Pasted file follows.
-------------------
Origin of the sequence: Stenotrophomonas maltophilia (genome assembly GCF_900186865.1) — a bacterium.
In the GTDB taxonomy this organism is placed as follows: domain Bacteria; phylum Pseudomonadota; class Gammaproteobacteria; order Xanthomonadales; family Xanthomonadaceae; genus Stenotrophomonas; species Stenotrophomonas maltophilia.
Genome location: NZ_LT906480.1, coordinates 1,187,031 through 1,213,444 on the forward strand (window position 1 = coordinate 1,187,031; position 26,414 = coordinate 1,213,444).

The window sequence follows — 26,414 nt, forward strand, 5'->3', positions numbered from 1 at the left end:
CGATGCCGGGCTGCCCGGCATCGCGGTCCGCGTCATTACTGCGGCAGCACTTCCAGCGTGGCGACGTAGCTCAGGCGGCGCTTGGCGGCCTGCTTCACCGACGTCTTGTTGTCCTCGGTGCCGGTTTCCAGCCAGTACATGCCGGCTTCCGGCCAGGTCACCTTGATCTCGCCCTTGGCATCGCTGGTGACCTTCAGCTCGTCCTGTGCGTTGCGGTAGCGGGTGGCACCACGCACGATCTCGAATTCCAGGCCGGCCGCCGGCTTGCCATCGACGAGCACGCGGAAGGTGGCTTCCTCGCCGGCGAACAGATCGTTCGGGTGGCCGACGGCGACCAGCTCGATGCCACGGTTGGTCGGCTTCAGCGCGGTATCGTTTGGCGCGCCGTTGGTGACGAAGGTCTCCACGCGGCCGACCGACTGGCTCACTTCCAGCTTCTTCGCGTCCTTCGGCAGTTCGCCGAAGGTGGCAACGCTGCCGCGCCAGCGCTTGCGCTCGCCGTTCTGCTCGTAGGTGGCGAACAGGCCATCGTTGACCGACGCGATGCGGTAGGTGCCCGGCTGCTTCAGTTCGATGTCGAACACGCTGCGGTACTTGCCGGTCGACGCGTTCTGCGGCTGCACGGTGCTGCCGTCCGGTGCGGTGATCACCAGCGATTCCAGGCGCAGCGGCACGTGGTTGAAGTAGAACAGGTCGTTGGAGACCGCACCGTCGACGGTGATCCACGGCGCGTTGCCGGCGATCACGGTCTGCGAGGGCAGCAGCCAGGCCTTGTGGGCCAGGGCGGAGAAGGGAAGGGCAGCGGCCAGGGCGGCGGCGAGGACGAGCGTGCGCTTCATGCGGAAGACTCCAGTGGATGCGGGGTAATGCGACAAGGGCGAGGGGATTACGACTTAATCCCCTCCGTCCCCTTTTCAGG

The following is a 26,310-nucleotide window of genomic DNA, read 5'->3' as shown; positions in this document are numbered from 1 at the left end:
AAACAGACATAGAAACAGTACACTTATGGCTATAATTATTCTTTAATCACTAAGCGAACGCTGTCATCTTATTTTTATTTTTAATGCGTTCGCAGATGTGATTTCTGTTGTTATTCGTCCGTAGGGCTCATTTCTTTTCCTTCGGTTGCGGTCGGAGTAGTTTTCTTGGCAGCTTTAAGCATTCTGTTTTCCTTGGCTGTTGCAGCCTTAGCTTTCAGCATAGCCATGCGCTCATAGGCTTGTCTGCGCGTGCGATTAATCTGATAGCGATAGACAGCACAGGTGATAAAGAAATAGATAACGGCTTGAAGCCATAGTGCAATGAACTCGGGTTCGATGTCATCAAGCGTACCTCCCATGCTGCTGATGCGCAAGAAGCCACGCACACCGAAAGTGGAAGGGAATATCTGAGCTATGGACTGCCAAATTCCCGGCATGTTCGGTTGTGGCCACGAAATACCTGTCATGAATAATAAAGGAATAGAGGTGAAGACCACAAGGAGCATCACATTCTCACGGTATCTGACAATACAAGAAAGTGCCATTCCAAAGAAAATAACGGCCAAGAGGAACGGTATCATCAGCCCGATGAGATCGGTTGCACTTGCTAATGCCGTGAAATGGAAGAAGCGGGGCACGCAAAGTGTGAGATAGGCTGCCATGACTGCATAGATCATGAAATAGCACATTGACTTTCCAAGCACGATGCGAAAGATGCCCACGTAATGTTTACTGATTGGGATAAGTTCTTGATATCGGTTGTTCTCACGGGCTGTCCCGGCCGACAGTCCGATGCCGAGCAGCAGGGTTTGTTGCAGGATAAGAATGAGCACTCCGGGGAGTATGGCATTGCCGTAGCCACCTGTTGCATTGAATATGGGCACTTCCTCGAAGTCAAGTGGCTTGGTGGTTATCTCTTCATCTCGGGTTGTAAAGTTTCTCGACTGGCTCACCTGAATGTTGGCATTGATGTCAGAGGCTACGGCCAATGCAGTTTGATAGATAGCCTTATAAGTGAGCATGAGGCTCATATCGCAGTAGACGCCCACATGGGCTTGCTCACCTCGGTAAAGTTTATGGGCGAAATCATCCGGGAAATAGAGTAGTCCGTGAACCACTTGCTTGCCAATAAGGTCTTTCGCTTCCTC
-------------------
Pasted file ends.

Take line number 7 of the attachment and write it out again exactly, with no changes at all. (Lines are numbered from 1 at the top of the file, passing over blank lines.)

AAACAGACATAGAAACAGTACACTTATGGCTATAATTATTCTTTAATCACTAAGCGAACGCTGTCATCTTATTTTTATTTTTAATGCGTTCGCAGATGTGATTTCTGTTGTTATTCGTCCGTAGGGCTCATTTCTTTTCCTTCGGTTGCGGTCGGAGTAGTTTTCTTGGCAGCTTTAAGCATTCTGTTTTCCTTGGCTGTTGCAGCCTTAGCTTTCAGCATAGCCATGCGCTCATAGGCTTGTCTGCGCGTGCGATTAATCTGATAGCGATAGACAGCACAGGTGATAAAGAAATAGATAACGGCTTGAAGCCATAGTGCAATGAACTCGGGTTCGATGTCATCAAGCGTACCTCCCATGCTGCTGATGCGCAAGAAGCCACGCACACCGAAAGTGGAAGGGAATATCTGAGCTATGGACTGCCAAATTCCCGGCATGTTCGGTTGTGGCCACGAAATACCTGTCATGAATAATAAAGGAATAGAGGTGAAGACCACAAGGAGCATCACATTCTCACGGTATCTGACAATACAAGAAAGTGCCATTCCAAAGAAAATAACGGCCAAGAGGAACGGTATCATCAGCCCGATGAGATCGGTTGCACTTGCTAATGCCGTGAAATGGAAGAAGCGGGGCACGCAAAGTGTGAGATAGGCTGCCATGACTGCATAGATCATGAAATAGCACATTGACTTTCCAAGCACGATGCGAAAGATGCCCACGTAATGTTTACTGATTGGGATAAGTTCTTGATATCGGTTGTTCTCACGGGCTGTCCCGGCCGACAGTCCGATGCCGAGCAGCAGGGTTTGTTGCAGGATAAGAATGAGCACTCCGGGGAGTATGGCATTGCCGTAGCCACCTGTTGCATTGAATATGGGCACTTCCTCGAAGTCAAGTGGCTTGGTGGTTATCTCTTCATCTCGGGTTGTAAAGTTTCTCGACTGGCTCACCTGAATGTTGGCATTGATGTCAGAGGCTACGGCCAATGCAGTTTGATAGATAGCCTTATAAGTGAGCATGAGGCTCATATCGCAGTAGACGCCCACATGGGCTTGCTCACCTCGGTAAAGTTTATGGGCGAAATCATCCGGGAAATAGAGTAGTCCGTGAACCACTTGCTTGCCAATAAGGTCTTTCGCTTCCTC